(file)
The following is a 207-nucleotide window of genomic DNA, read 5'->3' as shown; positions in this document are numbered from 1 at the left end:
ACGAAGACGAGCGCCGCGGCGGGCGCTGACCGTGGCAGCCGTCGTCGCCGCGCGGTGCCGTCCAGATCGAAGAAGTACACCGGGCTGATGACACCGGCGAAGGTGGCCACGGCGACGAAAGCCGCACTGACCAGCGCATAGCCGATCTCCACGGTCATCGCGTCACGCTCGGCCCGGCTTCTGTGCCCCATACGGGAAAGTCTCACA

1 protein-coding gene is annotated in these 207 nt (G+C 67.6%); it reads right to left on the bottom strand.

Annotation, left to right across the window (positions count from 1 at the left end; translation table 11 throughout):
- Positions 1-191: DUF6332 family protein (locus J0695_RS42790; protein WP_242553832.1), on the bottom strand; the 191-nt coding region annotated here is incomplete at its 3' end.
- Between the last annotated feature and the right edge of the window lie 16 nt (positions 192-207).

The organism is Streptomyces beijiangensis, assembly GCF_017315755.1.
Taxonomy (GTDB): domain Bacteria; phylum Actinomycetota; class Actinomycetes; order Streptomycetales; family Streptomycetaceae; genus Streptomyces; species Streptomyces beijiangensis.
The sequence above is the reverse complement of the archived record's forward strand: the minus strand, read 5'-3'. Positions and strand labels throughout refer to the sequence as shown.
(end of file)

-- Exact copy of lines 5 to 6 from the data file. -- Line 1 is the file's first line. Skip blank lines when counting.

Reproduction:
- Positions 1-191: DUF6332 family protein (locus J0695_RS42790; protein WP_242553832.1), on the bottom strand; the 191-nt coding region annotated here is incomplete at its 3' end.
- Between the last annotated feature and the right edge of the window lie 16 nt (positions 192-207).